Here is additional information from a Pelican Bay resident.  Apparently Summit Cable has lost the contractor doing the Pelican Bay installation.   Also, those residents already installed, as well as The Vineyards, have recently suffered a system wide shutdown (apparently due to lack of redundancy) as well as reporting many DVRs that do not properly record (due to being supplied with inferior equipment).  The largest shareholder of Summit is apparently a Bahamian cable company, probably operating on a shoestring, most likely trying to gain entry in the US market with hopes of being bought out at a premium.  I’m told that residents who call the Pelican Bay representatives (probably the consultant) involved in the Summit roll-out to complain are told that everything is fine and proceeding as planned, so be careful who our representatives speak with.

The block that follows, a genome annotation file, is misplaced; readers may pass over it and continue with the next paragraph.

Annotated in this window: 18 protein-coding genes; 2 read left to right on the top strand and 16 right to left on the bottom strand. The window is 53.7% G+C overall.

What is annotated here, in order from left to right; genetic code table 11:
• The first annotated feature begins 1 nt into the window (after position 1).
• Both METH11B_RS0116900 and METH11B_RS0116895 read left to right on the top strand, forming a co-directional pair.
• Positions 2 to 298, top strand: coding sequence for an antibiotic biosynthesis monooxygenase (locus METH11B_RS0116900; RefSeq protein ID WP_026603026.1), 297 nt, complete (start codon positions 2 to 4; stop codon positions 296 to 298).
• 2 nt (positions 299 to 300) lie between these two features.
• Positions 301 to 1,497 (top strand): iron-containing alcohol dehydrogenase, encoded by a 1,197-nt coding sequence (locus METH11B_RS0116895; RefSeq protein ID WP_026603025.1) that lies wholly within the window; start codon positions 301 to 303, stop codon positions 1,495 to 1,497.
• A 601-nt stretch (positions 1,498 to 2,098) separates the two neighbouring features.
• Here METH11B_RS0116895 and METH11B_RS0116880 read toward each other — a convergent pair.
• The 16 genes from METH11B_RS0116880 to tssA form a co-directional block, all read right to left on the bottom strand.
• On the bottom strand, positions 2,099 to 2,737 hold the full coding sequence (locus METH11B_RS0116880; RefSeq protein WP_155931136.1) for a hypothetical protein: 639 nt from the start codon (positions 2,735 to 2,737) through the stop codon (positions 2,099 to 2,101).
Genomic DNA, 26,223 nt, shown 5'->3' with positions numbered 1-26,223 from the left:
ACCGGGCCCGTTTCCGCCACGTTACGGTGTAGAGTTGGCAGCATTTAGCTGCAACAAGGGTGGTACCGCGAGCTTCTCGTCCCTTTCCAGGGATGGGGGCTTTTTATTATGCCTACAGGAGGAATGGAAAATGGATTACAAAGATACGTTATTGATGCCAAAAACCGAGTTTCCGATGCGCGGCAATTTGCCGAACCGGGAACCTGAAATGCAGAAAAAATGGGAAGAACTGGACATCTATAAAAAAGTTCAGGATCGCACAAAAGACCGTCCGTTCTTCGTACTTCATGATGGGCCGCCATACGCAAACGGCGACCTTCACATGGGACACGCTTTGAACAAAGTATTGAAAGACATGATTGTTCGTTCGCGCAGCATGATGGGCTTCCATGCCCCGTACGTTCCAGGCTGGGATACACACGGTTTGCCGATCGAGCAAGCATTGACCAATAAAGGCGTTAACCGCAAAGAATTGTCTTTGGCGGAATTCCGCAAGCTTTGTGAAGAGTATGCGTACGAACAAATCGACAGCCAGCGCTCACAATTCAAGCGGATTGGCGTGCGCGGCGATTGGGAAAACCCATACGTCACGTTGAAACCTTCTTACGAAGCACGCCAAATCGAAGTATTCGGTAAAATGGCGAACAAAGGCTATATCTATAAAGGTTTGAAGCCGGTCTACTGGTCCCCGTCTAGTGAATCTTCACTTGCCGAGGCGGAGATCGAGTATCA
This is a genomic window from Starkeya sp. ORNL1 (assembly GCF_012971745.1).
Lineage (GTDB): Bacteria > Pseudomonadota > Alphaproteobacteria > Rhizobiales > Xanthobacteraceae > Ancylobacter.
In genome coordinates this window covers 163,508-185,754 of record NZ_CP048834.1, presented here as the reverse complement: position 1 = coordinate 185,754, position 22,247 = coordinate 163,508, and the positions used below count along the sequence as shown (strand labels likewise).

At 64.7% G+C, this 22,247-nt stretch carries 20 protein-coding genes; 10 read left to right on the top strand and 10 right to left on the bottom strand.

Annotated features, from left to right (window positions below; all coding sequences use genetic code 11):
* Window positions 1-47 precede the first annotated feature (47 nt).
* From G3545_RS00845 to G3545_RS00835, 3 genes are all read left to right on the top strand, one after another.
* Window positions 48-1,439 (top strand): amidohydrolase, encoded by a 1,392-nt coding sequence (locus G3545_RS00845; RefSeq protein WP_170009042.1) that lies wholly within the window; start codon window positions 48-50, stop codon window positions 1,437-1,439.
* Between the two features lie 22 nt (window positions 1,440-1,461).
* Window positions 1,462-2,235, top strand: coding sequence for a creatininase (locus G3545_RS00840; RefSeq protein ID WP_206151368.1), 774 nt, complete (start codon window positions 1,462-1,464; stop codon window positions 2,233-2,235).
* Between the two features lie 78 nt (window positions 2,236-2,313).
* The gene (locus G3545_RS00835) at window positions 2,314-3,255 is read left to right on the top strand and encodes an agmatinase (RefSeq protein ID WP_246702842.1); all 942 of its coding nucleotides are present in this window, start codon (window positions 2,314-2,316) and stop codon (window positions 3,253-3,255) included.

I have no horse in this race.  I don’t particularly like many aspects of Comcast’s equipment, policies, performance, procedures and rates.  My Direct TV is far better (and includes real 1080 reception unlike Comcast), except when it rains, but it doesn’t provide wireless.
We need to be very wary of Summit Cable

The Village of Estero December 31, 2014

Dear Estero Residents:

As you now know, the Estero incorporation referendum passed by a resounding 86 percent, with 12,234 residents voting for incorporation and 1,957 voting against.

The Village of Estero will become official on Wednesday, December 31, 2014.

The Estero Council of Community Leaders Board of Directors wants to thank you all for the tremendous support given to the incorporation of Estero.

Many of you solicited signatures for the petitions to have the referendum placed on the ballot, as well as encouraged your friends and neighbors to vote on this important issue.

Without your tireless support, the Village of Estero could not have been established.

We thank you.

Nick Batos, Chairman
Jim Boesch, Transportation Director
Phil Douglas, Environment Director
Marilyn Edwards, Communications Director
Don Eslick, Chairman Emeritus
Howard Levitan, Vice Chairman, Government Relations Director